As a young boy, I had the extreme good fortune of having a mum who worked as the assistant librarian at the school library. I spent endless hours hanging around in there, slowly working my way around the shelves. By the time I left primary school, I had read the entire thing.
With such a voracious appetite for books, my years of high school English were marked by a wide range of reading, along with an adept use of vocabulary, imagination and lateral thinking. I had perceptive debating skills, and often found myself speaking in public on behalf of different student groups.
High school, of course, culminated in the Higher School Certificate. Every Australian kid knows beyond all doubt, that this is the most important test they will ever have to do. Their life’s trajectory hinges on the outcome of their HSC.
I never actually learned what my English mark was. It was simply recorded as <30%, the lowest possible score. I found this more ironic than disappointing.
Due to a lack of direction, and the imposition of life events, it was a few years before I went to university. On application, I found they had no interest in my HSC mark. I had one, and that was enough. Over the years, I went on to acquire more degrees than anybody has a right to have. Sometimes I was granted exemptions due to recognition of prior learning. This was always based on the unit outline from the previous course. It was never based on my performance.
For two separate university units I studied, they were so riddled with mistakes and ambiguities, that even within the education system, marking was impossible. There were lots of complaints. An obviously unacceptable position for the university, and one they could not really correct for, they eventually simply graded everybody with a pass.
For another unit, which I studied at an outlying campus with an inspiring teacher, our class so outperformed the main campus, that it was an embarrassment to them. Our marks were graded down to match the spread from the larger group.
The last time I received a high distinction, was for a unit where I never attended a single lecture or tutorial. I never looked at the text book. I arrived late for the final exam, and having forgotten the name of the unit I was supposed to be studying, I just took a seat next to someone I recognised and assumed I was in the right place. What I had done, however, was find some ‘practice exams’ tucked away behind a link in the unit outline, and rote learned all the answers the day before. To this day, I am torn between being pleased for working the system so effectively, and appalled at having such an experience classed as education.
Only a small minority of employers have ever shown any interest in what I actually studied to gain my qualifications. Some have actively resisted finding out. None have ever considered my marks relevant. In fact, the idea that a good student equates to a good employee, is commonly derided.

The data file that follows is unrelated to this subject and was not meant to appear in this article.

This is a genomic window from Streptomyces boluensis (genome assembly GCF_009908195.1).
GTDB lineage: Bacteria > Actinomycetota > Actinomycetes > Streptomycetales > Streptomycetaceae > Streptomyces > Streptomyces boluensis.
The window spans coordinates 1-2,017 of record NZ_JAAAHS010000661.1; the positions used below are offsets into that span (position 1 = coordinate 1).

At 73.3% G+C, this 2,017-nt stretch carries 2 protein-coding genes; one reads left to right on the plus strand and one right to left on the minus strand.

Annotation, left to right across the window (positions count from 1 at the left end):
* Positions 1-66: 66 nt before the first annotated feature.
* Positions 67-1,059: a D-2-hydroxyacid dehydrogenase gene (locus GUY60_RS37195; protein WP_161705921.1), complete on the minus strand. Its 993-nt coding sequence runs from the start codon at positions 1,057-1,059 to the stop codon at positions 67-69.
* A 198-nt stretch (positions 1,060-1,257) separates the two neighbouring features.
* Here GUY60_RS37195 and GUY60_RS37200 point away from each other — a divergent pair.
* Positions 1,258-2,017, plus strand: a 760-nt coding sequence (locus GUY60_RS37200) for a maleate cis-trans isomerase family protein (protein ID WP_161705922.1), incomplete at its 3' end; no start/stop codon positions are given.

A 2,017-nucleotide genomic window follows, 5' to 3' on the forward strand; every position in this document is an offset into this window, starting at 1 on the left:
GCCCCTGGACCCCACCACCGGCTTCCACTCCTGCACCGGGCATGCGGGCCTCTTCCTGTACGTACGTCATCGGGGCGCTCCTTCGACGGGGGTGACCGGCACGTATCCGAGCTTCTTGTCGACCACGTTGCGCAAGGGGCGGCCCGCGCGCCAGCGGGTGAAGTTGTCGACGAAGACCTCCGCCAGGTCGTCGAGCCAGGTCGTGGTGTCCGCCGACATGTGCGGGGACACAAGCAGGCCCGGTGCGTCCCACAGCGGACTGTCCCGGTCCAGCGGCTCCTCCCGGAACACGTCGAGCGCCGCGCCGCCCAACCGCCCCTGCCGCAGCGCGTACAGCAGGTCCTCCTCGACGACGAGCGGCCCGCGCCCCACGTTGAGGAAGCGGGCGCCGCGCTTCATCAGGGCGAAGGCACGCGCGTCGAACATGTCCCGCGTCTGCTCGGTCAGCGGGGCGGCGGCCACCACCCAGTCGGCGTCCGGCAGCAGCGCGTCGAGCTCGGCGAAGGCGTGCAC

Over the last year or so, I have been involved in educating nursing staff and students inside the hospital where I work. I found it all quite bizarre at first. I am dealing with a population which routinely deals with blood, screaming, panic, and life threatening situations. As a broad rule, they do this calmly and proficiently. When faced with an assessment task or test, however, they baulk, avoid me, throw a tantrum, produce an endless variety of reasons why they cannot or should not be subjected to an exam, and generally behave in extremely odd ways. The fear of exam pressure haunts people all their lives.
These experiences and others have quite confirmed to me that assessment results are largely arbitrary, broadly meaningless, and often destructive.
With my oldest boy still in kindergarten, it is a little early in the piece to be feeling any pressing need for assessment, but I know it is coming. I realise that there needs to be some sort of method to gauge how much people have learned. I just cannot think of a publicly accepted alternative to the hopelessly ineffective method we have.
I am happy to concede that ‘test sitting’ is an important skill to be able to use in navigating an education system. We live in a culture obsessed with exams. Sooner or later, we all have to sit for them, it seems, so we might as well get high marks. ‘Test sitting’ then becomes a skill in its own right. It is something to be used in a semi-formal context, like structuring an essay, or writing a resume.
So tightly bound to the education process, it is a fundamental question I struggle with. Do you assess your home schooling students? If you do, how do you do it, and what are you aiming to achieve by doing so?
I am fascinated to know.